A. Hernández Merino, O. Martínez Azumendi, L. Pacheco Yáñez Neurosciences and History 2021;9(3):119-127
Type of article: ORIGINAL
A. Hernández Merino1, O. Martínez Azumendi2, L. Pacheco Yáñez3 1Doctor of fine arts. Art therapist and occupational therapist, CSM (Agència Valenciana de Salut). Co-coordinator, master’s programme in art therapy. Universitat Politècnica de Valencia, Valencia, Spain. 2Psychiatrist. Department of history of medicine and healthcare. Academia de Ciencias Médicas de Bilbao. Author of the blog www.psiquifotos.com. Bilbao, Spain. 3Psychiatrist. Department of history of medicine and healthcare. Academia de Ciencias Médicas de Bilbao, Bilbao, Spain. Bizkaia Mental Health Network and BioCruces healthcare research institute, Bizkaia, Spain.
Artworks by patients with mental disorders have been a subject of interest for psychiatrists since the 19th century due to their diagnostic value; for avant-garde artists, they support the recognition of the irrational as a source of inspiration. The exhibition “Pinacoteca psiquiátrica en España, 1917-1990” (Psychiatric art gallery in Spain, 1917-1990) included photographs of works by a “graffiti artist” in the Provincial Psychiatric Hospital of Murcia, dating to the 1930s, discovered among the papers of Dr Lafora. The exhibition raises questions about the importance of the drawings, their origin, and the involvement of Dr Alberca Lorente, whose name appears in one of the pieces. There was no precedent for photographs of this type of murals that were frequently made by patients at psychiatric hospitals, which were typically dismissed as the impulsive creations of “fools” and, therefore, were short-lived. These drawings are made in a naif style and may be classified as art brut, a term coined by Dubuffet in 1945.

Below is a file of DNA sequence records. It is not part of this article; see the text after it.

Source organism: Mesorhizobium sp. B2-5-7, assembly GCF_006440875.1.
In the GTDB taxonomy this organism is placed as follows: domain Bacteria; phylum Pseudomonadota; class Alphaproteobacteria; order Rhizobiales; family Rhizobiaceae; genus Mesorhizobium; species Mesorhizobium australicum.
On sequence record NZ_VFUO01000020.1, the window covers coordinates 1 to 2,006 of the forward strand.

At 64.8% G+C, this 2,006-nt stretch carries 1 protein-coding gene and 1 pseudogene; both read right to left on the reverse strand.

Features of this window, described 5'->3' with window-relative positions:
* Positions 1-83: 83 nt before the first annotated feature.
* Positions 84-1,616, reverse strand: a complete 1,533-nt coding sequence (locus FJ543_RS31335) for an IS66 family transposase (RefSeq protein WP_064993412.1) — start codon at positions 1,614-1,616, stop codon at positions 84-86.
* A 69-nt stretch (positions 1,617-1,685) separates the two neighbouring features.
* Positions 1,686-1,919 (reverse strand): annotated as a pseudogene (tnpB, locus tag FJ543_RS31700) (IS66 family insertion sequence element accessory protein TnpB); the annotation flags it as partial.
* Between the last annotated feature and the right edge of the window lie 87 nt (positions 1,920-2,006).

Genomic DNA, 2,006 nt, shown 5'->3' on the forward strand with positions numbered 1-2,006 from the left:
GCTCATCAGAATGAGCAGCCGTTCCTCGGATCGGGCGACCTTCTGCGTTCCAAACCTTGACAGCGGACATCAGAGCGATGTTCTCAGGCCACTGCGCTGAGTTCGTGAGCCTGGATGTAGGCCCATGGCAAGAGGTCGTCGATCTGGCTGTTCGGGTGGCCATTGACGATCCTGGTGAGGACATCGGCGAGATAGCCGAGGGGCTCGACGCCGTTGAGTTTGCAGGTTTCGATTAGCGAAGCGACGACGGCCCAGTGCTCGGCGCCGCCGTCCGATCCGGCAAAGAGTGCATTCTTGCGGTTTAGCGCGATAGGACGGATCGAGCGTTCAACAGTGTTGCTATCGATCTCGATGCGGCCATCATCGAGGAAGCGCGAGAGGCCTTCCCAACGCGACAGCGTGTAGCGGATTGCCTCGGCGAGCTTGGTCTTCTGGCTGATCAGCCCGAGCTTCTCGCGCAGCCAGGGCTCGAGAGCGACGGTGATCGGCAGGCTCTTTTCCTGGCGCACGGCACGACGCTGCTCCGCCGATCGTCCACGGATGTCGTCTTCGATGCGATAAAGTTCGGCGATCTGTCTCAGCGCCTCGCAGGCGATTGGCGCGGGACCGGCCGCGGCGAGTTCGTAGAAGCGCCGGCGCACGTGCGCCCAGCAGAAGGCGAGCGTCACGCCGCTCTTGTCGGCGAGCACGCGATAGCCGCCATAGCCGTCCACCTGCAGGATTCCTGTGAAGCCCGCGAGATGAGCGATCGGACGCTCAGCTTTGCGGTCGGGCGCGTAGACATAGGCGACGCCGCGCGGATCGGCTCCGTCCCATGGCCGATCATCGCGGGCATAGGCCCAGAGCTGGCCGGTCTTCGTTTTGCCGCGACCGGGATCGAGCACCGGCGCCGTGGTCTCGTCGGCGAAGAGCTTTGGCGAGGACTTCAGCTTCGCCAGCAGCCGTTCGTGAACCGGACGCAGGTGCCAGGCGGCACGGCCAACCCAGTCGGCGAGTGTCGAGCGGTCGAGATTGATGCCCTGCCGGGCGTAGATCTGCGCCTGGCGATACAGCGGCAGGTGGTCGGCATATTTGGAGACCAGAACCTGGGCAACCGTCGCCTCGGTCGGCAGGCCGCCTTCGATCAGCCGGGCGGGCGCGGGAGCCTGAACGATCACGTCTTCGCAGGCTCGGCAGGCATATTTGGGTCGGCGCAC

Art and mental illness, psychiatric art in Spain, Murcia psychiatric hospital, psychiatric graffiti, Román Alberca Lorente, Gonzalo Rodríguez Lafora
Neurosciences and History 2021;9(3):119-127
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